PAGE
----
Maximising Recovery from
Acute Illness and Trauma
The medical management of acute conditions has improved dramatically in the last few decades, new technologies and specialisms have developed, and costs have risen. The implications for clinical management and patient experience of care need to be explored so that care can be based on sound evidence. The developments in acute illness and trauma management and their associated costs also require innovation in service models and workforce configuration, to ensure maximum and cost effective benefit from developments. NMAHPs are assuming new responsibilities and work roles in this process. This programme aims to support patients to “be all they can be” and to maximise their quality of life following a period of acute illness or trauma. This involves the patient journey from the immediate phase of acute illness/treatment in acute settings, to rehabilitation and recovery in both acute and non-acute settings of various kinds. The programme also aims to support NMAHPs in realising their full potential contribution to service change.
Key Research Themes
The programme will explore patients’, their unpaid carers’ and staff’s experience of, and active contribution to, the process of recovery in different settings. It will address broad themes
Organisational change and redesign of tertiary, secondary and primary care medical and social care interfaces
Patient and unpaid caregiver participation in decision-making about care
Discharge planning and development of sustainable long term care for people after acute care and recovery.
A range of research methods is available to address these questions.
Quantitative methods capturing broad patterns of relationships between context, interventions and outcomes. This includes identification and development of robust outcome measures.
Qualitative methods capturing patients’, their unpaid carers’ and staff’s day-to day care interactions, the outcomes of interactions and people’s experience of care.
Mixed methods designs which relate individual experience to wider organisational and structural factors
Service redesign and action research methods which involve practitioners, patients and carers as research participants and directly integrate research with practice.
Dr Guro Huby is the programme lead for Maximising Recovery from Acute Illness and Trauma and is based at the University of Edinburgh.
CIHR Funded Postdoctoral Fellowship
Dr Lisa Salisbury has been appointed by CIHR as Postdoctoral Research Fellow under the Maximising Recovery from Acute Illness and Trauma. The aim of this programme of research is to investigate recovery of physical, psychological and nutritional function following a prolonged ICU stay.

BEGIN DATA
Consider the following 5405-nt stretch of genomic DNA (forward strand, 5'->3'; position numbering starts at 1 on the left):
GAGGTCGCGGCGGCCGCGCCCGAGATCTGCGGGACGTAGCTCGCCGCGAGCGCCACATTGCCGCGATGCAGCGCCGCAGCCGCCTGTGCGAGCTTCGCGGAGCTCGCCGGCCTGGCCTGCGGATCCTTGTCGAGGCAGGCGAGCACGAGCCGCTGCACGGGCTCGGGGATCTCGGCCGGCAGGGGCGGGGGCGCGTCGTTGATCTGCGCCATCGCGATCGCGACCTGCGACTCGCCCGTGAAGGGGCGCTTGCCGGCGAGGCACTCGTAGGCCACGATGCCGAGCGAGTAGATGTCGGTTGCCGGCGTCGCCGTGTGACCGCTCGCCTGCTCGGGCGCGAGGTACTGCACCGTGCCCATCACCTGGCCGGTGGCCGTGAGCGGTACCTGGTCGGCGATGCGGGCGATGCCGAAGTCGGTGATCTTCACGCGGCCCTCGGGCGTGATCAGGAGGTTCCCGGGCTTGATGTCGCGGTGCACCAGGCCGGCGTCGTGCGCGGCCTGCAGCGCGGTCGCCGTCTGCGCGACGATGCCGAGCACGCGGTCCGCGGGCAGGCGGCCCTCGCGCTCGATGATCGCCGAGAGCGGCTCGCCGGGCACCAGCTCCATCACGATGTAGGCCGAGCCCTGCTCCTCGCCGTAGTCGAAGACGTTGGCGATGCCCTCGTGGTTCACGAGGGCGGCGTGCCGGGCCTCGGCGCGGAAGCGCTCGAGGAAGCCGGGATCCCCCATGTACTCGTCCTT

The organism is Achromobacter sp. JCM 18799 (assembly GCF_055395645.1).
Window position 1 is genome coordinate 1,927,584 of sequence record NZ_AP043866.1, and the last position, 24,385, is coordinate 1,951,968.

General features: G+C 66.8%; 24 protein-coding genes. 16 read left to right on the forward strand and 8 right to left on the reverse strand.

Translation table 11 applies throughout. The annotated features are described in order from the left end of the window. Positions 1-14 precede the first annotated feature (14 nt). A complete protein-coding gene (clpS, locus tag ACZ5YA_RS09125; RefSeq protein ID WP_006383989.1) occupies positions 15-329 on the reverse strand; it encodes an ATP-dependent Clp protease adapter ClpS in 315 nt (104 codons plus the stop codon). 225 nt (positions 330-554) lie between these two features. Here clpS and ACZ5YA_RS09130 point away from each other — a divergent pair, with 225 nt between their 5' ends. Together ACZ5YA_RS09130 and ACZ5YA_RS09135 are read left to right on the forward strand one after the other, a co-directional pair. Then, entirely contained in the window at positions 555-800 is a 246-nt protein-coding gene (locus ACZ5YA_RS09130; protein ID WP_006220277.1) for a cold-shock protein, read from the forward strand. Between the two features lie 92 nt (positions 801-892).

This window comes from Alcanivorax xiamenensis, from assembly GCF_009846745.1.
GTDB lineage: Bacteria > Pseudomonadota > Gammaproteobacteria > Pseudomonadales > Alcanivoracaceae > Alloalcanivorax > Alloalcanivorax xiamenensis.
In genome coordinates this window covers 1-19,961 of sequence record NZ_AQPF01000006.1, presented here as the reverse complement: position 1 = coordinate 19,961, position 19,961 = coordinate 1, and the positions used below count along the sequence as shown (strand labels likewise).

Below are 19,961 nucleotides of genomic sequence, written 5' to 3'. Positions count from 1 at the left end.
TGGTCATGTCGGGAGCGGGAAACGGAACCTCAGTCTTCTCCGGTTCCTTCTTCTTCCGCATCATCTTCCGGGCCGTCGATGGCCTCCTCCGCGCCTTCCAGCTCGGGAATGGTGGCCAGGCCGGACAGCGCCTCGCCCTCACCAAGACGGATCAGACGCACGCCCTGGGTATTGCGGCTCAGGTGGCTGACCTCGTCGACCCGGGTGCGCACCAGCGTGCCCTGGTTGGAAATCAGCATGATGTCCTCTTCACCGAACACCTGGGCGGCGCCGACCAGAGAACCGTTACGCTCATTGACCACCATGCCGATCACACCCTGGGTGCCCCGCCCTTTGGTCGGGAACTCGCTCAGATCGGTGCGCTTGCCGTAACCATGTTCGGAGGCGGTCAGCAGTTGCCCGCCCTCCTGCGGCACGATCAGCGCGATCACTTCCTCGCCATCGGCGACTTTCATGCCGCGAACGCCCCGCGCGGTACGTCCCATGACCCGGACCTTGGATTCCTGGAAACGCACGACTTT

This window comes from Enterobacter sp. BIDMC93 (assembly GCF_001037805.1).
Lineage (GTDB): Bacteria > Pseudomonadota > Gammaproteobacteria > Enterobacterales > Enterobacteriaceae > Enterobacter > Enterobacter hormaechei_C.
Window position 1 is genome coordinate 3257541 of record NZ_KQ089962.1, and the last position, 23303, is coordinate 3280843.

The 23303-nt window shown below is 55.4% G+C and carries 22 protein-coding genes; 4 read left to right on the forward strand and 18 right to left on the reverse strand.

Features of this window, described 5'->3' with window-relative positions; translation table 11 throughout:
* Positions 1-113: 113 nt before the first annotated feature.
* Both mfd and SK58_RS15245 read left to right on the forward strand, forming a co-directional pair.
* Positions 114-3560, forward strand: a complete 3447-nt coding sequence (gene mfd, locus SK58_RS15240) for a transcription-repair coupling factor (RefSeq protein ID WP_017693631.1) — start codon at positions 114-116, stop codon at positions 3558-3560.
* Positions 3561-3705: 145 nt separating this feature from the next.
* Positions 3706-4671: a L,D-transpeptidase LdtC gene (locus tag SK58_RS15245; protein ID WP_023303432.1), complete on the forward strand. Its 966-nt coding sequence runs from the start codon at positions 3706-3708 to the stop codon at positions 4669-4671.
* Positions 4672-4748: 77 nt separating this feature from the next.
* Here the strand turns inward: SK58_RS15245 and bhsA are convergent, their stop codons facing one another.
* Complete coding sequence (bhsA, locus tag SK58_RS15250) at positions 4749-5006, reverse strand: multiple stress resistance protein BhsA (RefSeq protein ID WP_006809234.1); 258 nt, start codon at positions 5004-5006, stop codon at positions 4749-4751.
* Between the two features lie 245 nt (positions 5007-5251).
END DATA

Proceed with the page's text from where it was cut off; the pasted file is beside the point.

CIHR Funded PhD Studentship
Jane Christie and Pam Ramsay have been funded by CIHR to carry out a PhD under the Maximising Recovery from Acute Illness and Trauma programme.
Externally Funded Research (Dr Guro Huby)
Dr Huby has been awarded external funding for the following:
The role of ‘Practitioners with Special Interests’ in Redesign of respiratory services
Financial incentives and moral motivation among English and Scots general medical practitioners
The contribution of ethnography to research in health service organization and delivery: proposal for an expert meeting
Evidence into practice in Quality Improvement of Scottish integrated health and social care
Describing compliance with and identifying barriers and facilitators to the implementation of SIGN 63 (The British Guideline for the Management of Asthma) in a rural health board
Public Services; What changes when incentives change in primary care?
‘Doing Well by People with Depression’: evaluation of the national programme
For further information on the projects or for a full list of research projects funded under this programme please contact us
University of Edinburgh and University of Dundee SCCIRL
(Scottish Critical Care Interdisciplinary Research and Liaison)
SCCIRL is a group of active early career researchers with a background in Nursing, Physiotherapy and Dietetics, all doing PhD or Post Doctoral work in the area of ICU treatment and rehabilitation. The group also includes senior academic staff in the Department of Nursing, University of Dundee, University of Edinburgh School of Health in Social Science and NHS Lothian/ University of Edinburgh Anaesthesia, Pain and Critical Care Medicine. For more information click here.